It does not matter if these agreements are written by totalitarians seeking to do harm, or by cretins who do harm by accident – the basic fact is that these agreements (this “rule based international order”) does terrible harm – and nations should get out of all this madness.

  • Stuart Noyes

    One wonders if Westminster can be reformed?

  • Paul Marks

    Stuart Noyes – when I see absolutely dreadful pieces of legislation, pushing a totalitarian agenda, such as the Climate Act or the Equality Act (and so many other pieces of legislation) and then read how few Members of Parliament voted against them, only a handful, – I wonder the same thing as you.

    It is very dark – either most Members of Parliament do not know what they are voting for, or they support tyranny, or they think everything is hopeless (and I know that feeling – only too well) so they might as well vote for evil – as evil is going to win regardless of what they do, and if they oppose evil they will be persecuted by their own political party (and I know what that is like as well) and will not get a “good job” (in the 18th century sense of “job” or “jobb”) with one of the government Quangos or Partner Corporations when they leave Parliament.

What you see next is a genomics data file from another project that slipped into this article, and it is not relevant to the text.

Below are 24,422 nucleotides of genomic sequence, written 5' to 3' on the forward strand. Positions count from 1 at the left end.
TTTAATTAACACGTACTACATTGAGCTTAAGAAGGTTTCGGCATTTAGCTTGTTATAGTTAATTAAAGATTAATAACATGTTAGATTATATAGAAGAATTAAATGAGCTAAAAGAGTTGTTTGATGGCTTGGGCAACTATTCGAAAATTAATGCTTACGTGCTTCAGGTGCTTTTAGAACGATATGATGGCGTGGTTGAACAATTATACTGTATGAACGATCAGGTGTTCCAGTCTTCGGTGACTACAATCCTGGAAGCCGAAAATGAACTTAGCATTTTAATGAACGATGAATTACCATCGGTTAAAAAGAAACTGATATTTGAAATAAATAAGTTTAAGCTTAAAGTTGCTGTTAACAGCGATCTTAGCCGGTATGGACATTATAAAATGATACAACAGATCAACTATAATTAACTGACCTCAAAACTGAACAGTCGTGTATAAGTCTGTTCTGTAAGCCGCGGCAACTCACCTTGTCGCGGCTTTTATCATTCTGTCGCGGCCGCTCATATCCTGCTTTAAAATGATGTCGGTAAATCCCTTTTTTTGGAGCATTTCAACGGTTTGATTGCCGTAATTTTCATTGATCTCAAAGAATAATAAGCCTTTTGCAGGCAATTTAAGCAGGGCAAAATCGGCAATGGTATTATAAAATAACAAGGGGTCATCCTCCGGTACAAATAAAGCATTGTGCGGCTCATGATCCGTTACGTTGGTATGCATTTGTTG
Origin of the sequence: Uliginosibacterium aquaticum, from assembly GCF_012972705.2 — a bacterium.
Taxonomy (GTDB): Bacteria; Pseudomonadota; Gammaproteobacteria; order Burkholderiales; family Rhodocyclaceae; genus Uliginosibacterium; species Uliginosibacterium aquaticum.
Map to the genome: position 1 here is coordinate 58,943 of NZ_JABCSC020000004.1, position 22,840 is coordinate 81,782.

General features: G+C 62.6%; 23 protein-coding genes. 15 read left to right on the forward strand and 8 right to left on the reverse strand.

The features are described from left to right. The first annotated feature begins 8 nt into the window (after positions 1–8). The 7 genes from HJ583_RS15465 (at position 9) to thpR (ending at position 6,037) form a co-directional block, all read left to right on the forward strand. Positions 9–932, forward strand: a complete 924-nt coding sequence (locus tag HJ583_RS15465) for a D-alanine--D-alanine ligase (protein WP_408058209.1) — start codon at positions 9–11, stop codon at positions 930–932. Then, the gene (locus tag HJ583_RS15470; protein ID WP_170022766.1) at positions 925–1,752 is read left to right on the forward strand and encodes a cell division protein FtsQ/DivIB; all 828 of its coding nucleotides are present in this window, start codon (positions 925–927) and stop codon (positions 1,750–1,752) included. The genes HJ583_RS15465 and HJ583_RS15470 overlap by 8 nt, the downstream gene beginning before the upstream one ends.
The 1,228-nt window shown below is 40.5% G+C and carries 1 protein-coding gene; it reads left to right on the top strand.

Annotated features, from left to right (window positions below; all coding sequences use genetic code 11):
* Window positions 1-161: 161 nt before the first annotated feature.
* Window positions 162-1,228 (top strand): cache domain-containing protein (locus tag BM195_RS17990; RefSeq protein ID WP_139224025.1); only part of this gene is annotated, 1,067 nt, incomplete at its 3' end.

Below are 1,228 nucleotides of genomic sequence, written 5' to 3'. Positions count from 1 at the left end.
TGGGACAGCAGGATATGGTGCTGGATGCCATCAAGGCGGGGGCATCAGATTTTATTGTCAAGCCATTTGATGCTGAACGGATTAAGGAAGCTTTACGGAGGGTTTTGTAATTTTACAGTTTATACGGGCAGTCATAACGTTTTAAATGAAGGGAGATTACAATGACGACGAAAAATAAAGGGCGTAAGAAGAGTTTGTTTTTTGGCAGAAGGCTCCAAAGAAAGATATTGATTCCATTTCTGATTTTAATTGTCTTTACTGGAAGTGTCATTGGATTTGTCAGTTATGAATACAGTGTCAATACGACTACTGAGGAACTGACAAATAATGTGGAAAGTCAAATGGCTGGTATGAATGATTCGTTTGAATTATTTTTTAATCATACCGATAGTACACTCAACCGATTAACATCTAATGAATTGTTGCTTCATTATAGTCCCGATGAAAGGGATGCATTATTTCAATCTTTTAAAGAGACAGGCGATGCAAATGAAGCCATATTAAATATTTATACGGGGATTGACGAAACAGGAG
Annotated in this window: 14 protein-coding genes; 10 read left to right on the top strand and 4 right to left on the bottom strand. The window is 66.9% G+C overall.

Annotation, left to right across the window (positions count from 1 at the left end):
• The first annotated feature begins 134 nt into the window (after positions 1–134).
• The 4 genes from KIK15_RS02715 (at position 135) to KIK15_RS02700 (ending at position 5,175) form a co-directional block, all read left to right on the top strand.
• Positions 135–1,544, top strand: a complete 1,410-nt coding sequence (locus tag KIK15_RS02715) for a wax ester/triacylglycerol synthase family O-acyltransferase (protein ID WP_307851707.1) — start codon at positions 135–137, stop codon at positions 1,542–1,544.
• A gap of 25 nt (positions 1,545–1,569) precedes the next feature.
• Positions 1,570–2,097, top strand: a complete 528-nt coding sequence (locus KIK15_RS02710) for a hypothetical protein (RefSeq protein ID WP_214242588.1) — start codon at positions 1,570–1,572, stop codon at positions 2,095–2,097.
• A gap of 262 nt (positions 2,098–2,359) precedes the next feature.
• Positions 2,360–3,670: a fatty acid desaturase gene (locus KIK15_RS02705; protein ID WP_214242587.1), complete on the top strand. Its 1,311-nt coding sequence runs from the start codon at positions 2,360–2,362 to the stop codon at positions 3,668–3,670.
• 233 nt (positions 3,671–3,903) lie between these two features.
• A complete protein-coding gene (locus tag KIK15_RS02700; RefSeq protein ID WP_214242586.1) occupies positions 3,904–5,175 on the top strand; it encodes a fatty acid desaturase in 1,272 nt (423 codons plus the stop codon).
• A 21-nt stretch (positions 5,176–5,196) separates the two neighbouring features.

• Paul Marks

    On the destruction of a Free Speech, and generally pro freedom, culture – yes the Frankfurt School of Marxism dominated education system has a lot to do with the rise of a Freedom of Speech is “Repressive Tolerance” madness (Herbert Marcuse was not a “Conspiracy Theory” – cretins who control Wikipedia, please note).

    But there is more to it than the pro tyranny education system and the government and corporate people it produces. The economy is concentrated to an insane degree – by tax law (more on this later), regulations (which favour vast corporations and crucify small independent business enterprises) and, yes, by CREDIT MONEY – the Cantillon Effect.

    On tax law the example of the Governor of South Dakota is useful.

    This lady, one of the few Governors who opposed Covid “lockdowns” (which were pushed by government officials and Partner Corporations) almost lost the family farm – due to inheritance tax when her father died.